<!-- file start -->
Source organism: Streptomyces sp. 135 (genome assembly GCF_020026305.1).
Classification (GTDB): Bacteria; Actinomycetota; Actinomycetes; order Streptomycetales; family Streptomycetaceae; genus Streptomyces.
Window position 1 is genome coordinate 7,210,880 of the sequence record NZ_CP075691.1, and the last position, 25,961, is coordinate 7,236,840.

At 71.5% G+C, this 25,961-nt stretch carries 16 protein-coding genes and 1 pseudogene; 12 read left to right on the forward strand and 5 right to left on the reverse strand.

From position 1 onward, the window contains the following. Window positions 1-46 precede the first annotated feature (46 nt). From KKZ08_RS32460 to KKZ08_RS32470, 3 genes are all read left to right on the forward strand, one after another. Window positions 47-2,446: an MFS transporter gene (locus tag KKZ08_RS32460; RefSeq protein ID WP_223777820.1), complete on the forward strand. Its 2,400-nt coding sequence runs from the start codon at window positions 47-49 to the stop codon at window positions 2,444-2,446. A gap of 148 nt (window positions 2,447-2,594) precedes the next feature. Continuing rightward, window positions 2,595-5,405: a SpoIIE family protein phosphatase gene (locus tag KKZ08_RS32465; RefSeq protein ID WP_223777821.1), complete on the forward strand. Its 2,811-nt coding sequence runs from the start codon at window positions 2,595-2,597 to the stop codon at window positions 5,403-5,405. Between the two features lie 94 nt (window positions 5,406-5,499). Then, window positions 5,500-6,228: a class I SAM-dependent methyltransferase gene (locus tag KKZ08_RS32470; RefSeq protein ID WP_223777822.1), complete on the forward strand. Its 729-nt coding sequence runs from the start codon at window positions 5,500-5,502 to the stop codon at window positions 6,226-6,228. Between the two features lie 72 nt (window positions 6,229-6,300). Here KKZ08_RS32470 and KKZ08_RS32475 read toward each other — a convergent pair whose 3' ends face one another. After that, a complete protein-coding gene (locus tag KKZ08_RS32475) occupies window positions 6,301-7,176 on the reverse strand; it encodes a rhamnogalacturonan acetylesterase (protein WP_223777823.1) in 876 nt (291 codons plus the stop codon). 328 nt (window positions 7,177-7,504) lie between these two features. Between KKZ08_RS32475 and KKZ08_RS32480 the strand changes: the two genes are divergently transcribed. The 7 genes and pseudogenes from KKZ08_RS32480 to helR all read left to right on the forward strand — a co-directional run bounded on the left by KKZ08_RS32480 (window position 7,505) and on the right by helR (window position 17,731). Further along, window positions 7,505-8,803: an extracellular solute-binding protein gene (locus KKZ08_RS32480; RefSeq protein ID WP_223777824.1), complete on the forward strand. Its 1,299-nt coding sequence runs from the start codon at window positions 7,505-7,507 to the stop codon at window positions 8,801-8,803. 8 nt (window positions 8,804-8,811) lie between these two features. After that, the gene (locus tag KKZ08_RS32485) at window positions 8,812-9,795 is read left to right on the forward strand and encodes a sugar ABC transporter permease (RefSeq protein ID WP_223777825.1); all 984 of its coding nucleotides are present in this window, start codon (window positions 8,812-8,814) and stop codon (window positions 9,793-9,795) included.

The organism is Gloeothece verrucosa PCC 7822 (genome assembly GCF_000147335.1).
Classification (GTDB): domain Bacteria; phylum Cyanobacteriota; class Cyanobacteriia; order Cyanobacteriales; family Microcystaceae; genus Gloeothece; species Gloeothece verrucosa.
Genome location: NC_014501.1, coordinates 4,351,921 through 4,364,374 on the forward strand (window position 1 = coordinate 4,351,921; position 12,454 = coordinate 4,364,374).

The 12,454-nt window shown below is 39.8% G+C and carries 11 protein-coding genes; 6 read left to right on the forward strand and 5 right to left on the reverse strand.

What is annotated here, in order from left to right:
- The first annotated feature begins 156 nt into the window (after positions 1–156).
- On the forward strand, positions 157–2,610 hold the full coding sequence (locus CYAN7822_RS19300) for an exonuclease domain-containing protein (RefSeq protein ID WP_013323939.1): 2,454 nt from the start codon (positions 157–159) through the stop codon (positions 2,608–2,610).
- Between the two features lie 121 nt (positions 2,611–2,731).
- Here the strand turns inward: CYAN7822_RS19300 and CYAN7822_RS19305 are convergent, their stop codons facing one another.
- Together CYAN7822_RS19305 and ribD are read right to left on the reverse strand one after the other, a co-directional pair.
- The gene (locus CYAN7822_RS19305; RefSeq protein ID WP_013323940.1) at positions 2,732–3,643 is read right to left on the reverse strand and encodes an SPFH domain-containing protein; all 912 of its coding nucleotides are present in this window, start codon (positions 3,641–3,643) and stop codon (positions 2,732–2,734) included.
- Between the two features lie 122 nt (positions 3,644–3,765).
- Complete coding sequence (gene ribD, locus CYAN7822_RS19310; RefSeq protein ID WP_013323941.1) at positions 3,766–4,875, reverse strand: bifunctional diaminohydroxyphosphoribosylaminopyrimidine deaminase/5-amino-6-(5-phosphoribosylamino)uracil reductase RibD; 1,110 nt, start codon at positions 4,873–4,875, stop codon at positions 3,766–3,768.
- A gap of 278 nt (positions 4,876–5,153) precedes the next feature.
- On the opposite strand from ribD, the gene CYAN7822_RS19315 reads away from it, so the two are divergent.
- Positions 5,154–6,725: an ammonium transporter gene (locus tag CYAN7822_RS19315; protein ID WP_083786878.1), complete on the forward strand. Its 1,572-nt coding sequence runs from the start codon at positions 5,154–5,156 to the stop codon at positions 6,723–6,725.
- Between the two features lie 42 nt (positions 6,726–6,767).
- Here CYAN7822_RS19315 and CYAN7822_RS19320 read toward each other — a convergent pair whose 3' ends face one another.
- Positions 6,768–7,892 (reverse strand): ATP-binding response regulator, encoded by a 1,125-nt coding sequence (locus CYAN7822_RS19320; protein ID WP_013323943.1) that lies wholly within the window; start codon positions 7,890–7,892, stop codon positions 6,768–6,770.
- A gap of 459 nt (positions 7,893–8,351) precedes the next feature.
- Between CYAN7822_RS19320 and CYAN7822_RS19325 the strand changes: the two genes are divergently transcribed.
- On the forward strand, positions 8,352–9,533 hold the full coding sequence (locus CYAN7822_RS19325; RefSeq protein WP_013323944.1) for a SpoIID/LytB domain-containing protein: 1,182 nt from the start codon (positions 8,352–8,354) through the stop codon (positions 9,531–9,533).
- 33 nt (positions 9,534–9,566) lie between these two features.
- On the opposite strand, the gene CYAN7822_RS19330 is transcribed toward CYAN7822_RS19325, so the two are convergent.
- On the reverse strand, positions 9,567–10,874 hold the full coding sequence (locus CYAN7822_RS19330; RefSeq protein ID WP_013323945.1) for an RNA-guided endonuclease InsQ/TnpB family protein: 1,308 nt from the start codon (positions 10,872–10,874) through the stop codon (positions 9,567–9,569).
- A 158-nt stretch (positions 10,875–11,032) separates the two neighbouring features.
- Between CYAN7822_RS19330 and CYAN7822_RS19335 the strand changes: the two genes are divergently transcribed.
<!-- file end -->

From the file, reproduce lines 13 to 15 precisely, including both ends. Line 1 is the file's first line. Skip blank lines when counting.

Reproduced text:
- Between the two features lie 121 nt (positions 2,611–2,731).
- Here the strand turns inward: CYAN7822_RS19300 and CYAN7822_RS19305 are convergent, their stop codons facing one another.
- Together CYAN7822_RS19305 and ribD are read right to left on the reverse strand one after the other, a co-directional pair.